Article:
Exire is not a novel. It is not a collection of short stories. It is, instead, both of these things: stories that may stand alone whilst being inextricably tied together. It is Helen Mort’s first foray into the world of fiction beyond poetry.
Exire: Dystopian Britain, the year unspecified. A new website, Exire, offers those who feel disconnected from their lives one last act of choice, packaged as a bespoke service. In this unsettling collection, voices fade in and out, people connected by Exire’s troubling appeal. At the heart of it all is Lorna, a young musician who has made a painful decision. We hear her story in reverse.
What happens when poetry and philosophy converge? Over coffee at Leeds’ Opposite Cafe, award-winning poet Helen Mort and Professor of Philosophical Aesthetics Aaron Meskin set out to explore that very question.
Their caffeine-fuelled discussions morphed into the intriguing concept behind this book: a cross-disciplinary creative dialogue in which the poet lets her imagination loose on philosophical texts and the authors of the papers respond.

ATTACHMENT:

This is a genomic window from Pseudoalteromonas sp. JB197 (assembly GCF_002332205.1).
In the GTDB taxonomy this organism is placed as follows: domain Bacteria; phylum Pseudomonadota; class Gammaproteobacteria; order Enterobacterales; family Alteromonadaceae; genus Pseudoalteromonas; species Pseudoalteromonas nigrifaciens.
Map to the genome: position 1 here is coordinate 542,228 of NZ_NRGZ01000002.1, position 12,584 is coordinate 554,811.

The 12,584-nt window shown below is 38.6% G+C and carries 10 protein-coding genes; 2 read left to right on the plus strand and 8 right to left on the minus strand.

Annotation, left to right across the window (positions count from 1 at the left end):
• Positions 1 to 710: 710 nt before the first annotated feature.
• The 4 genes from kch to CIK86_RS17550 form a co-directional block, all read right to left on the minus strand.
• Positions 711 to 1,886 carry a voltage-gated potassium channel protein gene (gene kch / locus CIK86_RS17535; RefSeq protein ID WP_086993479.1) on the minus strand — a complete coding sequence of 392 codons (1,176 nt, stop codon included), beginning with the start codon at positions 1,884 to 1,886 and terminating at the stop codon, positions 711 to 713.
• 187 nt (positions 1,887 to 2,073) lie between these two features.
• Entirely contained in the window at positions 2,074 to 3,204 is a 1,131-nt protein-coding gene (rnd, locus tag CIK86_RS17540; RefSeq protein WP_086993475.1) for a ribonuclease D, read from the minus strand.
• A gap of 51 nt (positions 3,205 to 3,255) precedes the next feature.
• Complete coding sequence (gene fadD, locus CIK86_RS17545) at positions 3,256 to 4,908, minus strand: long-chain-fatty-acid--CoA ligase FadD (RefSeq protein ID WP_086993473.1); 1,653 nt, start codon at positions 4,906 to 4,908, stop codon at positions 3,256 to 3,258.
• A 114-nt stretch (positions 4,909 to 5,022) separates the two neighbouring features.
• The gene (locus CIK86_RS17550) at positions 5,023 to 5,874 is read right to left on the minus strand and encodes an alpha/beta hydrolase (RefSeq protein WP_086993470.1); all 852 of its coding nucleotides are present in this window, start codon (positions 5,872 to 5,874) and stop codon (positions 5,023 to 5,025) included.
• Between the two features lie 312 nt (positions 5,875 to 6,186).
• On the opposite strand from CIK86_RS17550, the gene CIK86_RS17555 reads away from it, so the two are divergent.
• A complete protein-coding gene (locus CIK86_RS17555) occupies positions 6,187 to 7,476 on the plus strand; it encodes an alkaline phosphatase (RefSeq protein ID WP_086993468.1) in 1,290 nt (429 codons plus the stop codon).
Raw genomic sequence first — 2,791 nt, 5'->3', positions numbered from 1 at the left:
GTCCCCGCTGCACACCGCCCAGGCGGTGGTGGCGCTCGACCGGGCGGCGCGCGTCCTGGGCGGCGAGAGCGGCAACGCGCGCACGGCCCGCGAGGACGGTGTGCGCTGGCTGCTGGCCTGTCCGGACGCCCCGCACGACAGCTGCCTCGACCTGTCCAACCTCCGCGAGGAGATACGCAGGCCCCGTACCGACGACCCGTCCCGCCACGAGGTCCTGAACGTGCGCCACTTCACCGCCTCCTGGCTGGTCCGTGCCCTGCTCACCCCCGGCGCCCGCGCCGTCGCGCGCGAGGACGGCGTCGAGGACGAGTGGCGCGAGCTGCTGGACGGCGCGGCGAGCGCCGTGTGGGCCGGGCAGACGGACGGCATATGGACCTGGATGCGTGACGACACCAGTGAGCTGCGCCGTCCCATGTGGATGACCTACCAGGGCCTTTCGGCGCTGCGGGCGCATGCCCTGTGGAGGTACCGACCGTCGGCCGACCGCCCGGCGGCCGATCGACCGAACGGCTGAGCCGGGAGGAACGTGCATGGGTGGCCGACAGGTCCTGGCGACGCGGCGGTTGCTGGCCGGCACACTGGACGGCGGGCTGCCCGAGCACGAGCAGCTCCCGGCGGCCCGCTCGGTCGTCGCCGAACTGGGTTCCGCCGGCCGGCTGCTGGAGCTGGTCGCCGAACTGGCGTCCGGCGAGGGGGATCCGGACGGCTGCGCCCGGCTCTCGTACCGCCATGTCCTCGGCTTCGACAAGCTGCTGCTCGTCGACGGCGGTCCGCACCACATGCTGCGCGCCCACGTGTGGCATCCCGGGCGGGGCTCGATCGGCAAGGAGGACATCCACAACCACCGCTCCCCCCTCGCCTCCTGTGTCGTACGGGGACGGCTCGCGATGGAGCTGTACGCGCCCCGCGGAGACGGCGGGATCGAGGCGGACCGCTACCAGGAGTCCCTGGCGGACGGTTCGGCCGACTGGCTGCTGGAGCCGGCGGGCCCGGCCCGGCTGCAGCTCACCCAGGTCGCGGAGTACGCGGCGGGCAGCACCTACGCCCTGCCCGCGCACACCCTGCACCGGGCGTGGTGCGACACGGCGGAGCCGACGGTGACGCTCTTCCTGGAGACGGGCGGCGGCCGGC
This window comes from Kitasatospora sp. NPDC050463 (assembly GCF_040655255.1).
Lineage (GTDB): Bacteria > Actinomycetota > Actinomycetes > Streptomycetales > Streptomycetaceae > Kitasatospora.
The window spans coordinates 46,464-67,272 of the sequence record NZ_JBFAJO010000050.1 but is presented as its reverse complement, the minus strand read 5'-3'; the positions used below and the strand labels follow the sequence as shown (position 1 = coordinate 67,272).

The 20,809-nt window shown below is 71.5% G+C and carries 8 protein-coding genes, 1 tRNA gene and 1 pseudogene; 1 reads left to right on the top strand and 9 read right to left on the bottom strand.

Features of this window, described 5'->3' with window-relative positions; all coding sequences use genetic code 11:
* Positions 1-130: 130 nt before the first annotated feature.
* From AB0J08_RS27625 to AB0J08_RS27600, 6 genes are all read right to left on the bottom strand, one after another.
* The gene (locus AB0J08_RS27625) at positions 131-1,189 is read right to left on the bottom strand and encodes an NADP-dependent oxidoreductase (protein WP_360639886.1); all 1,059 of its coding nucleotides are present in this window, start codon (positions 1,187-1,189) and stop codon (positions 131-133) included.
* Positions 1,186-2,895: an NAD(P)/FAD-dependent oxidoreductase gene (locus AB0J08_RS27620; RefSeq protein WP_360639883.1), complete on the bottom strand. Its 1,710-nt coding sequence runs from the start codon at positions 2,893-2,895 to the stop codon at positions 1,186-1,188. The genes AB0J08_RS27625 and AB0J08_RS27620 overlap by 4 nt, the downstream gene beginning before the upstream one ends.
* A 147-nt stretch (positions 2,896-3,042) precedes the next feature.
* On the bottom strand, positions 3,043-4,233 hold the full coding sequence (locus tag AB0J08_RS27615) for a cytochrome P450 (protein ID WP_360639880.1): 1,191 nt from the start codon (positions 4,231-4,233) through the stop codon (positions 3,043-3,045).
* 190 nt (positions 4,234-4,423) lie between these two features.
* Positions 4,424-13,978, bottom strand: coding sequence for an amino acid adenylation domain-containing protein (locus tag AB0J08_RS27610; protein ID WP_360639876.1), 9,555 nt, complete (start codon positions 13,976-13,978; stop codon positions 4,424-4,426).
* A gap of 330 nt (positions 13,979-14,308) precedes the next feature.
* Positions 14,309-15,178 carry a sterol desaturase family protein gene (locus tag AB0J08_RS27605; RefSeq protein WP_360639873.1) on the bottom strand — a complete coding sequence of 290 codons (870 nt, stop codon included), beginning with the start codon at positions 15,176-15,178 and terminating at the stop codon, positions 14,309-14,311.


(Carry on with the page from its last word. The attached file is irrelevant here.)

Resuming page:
Like all the best coffee shop conversations, the results take unexpected turns through the art of tattooing, graffiti, Belle & Sebastian, food, rock climbing and whether there’s such a thing as bad art. So pull up a chair, and join Helen, Aaron and ten of the world’s leading philosophers of art for coffee, poetry and everything in between.
Verse Matters harnesses the power of everyday stories, highlighting the strength and inspiration that comes from speaking out proudly in unsettled times. This anthology of poems and prose, edited by award-winning Sheffield-based writers Helen Mort and Rachel Bower, brings a diverse range of voices to the fore, from celebrated contemporary poets like Malika Booker, Liz Berry and Hollie McNish to first-time published writers from home and abroad. What brings them together is the extraordinary, ordinary tales they tell each other, and their determination to be heard.